- The onus is on the government to both a) curb its own self-indulgent behaviour and b) point out even worse instances of it by the alternative government, and c) fend off independents and minor-party challengers protesting said self-indulgence. I bet it can't succeed at all that, but then I'm biased against this government. Those who aren't require vast reserves of faith in the ongoing acumen of Bishop, Abbott, and other members of this government.
Abbott is powerless in the face of self-indulgent behaviour. He is not keeping his powder dry, he has no powder. Once the backbench realise this he is finished.
Remember, he already, repaid his claimed travel allowance for the same event.Well, he said he did - and the journos believed him!
This bizarre situation reveals that even the pretence of impartiality in adjudicating the people's house has been abandoned and the pantomime of probity has ended with it.The very idea that Bronwyn Bishop might be an impartial Speaker was always rubbish. Mark Kenny should have been smart enough not to fall for it. The proof against the idea has been very strong for years now, without any countervailing proof for it. Having not been smart enough to see through Abbott rhetoric, Kenny is too proud to admit he's been gulled, and pretends that Bishop's unfitness for office is a recent development.
And for that matter, why not make the Speaker a formal cabinet post? Don't think for a moment Bronny wouldn't accept it - even now, amid all of this.A stupid end to a stupid article, by someone who has spent so long covering politics he doesn't even understand what Cabinet is.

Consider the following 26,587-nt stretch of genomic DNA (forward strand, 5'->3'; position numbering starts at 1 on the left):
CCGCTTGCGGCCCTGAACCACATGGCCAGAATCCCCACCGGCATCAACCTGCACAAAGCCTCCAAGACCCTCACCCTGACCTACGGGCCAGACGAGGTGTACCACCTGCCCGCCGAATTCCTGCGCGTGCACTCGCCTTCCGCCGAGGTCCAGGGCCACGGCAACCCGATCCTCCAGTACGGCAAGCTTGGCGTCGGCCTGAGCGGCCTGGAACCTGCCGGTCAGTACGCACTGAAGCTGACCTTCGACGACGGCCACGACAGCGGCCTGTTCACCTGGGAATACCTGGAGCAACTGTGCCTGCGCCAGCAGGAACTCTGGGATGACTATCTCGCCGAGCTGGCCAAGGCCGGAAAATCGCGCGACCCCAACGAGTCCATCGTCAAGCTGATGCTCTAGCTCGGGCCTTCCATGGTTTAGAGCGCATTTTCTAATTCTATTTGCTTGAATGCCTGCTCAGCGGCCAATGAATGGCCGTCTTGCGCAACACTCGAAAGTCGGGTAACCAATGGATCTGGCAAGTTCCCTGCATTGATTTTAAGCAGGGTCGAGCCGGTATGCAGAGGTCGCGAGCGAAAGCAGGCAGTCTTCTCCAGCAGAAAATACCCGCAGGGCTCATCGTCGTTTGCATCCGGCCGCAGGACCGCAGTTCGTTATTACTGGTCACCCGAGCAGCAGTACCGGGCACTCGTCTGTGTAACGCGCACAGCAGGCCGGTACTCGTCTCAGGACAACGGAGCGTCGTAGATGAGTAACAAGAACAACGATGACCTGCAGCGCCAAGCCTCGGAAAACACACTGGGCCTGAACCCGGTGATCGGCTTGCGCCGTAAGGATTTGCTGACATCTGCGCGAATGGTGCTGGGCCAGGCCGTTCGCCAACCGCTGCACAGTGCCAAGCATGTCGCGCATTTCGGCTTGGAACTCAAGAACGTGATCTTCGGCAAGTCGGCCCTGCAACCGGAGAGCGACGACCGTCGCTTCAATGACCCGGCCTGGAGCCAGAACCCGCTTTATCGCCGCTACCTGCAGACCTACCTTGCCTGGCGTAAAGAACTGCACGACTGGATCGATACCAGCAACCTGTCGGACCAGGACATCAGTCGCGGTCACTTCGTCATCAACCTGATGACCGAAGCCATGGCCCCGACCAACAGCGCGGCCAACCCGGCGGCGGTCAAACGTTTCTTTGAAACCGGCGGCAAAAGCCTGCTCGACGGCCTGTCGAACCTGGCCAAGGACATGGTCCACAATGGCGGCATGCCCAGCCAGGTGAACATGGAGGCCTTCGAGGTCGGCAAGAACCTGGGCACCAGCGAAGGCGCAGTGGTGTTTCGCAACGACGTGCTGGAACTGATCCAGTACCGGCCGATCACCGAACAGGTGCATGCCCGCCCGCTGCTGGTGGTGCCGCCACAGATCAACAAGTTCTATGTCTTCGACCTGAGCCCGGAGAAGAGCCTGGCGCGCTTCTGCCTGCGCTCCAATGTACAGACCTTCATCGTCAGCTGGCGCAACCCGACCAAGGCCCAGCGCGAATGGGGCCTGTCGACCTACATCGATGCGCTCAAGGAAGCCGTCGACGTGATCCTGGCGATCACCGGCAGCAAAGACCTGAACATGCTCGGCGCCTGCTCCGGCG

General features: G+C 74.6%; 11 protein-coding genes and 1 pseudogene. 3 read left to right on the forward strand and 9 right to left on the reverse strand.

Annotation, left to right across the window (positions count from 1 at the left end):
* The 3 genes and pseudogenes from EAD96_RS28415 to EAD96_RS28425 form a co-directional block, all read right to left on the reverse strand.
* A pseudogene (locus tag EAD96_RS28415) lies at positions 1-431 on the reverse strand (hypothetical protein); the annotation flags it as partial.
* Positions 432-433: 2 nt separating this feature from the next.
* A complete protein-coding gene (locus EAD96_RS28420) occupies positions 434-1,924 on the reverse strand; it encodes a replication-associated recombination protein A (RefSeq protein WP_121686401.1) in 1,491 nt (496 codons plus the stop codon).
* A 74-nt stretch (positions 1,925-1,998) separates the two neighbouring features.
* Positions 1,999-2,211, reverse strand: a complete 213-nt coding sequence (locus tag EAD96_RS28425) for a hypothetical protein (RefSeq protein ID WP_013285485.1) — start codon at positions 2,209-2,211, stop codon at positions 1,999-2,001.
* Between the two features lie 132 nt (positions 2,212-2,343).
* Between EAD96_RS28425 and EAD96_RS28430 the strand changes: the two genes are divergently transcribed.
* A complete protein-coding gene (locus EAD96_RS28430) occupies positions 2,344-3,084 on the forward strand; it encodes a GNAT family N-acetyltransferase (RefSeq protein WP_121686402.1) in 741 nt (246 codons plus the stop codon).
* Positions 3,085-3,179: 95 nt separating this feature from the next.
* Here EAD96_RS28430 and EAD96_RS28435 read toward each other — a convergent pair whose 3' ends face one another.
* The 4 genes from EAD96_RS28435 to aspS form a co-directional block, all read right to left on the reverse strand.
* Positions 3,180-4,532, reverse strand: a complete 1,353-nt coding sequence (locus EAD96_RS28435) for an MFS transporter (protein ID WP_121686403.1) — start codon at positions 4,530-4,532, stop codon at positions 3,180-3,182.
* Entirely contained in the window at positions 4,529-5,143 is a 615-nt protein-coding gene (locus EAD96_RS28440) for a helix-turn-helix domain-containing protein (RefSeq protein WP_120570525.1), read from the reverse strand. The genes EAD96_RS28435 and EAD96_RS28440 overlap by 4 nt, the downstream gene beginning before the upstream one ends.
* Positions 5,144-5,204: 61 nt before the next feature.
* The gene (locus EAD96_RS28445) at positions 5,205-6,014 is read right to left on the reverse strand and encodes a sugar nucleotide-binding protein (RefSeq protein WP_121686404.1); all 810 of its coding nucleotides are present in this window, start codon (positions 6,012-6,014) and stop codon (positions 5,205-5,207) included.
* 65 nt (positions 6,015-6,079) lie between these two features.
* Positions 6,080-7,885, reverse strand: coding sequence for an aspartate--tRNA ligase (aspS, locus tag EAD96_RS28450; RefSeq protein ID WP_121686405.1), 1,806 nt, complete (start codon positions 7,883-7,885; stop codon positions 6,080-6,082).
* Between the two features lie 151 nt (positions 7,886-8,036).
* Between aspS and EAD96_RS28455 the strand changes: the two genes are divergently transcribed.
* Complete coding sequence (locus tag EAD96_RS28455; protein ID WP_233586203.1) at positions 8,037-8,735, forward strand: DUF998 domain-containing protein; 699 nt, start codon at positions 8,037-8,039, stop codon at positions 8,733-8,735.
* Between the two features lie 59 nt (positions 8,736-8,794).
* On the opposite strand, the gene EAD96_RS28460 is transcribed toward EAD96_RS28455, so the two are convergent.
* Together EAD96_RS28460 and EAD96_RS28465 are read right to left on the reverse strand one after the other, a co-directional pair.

The Cabinet sets the policy course for the government. The only person who has been brought into the cabinet since 2013, Sussan Ley, is there because she has superior policy and political skills to the only person who departed it, Senator David Johnston. Bishop is 72 years old; she would take a seat for which others half her age have made a stronger case. The fact that Kenny - alone - considers her a serious candidate underlines both his incompetence, and Bishop's enduring power. That power undermines the premise of Kenny's article. It undermines his already thin credentials as an analyst of our political situation.
Kenny is trying to be flippant about a story that he doesn't believe is a big deal, but which clearly is bigger than he can imagine. It's big because it goes to the question of what The Narrative is, and who sets it. Before 2013 the press gallery narrative was that the government was dishonest and incompetent. This government is dishonest and incompetent too, but also has a ferocious sense of self-entitlement - and this narrative is being imposed upon the press gallery by the facts at hand, rather than people like Kenny coming to their own conclusion and agreement. The press gallery has lost control of the narrative. Maybe Kenny should give up and go skiing.
This government has always been self-indulgent and lazy, and so has the press gallery that covered it. The press gallery is not entitled to pretend this self-indulgence, and incompetence, is a new development and one the gallery can be forgiven for not noticing. Their observations are becoming less valuable as each day passes, which is why their circulation, influence, and financial viability are in terminal decline.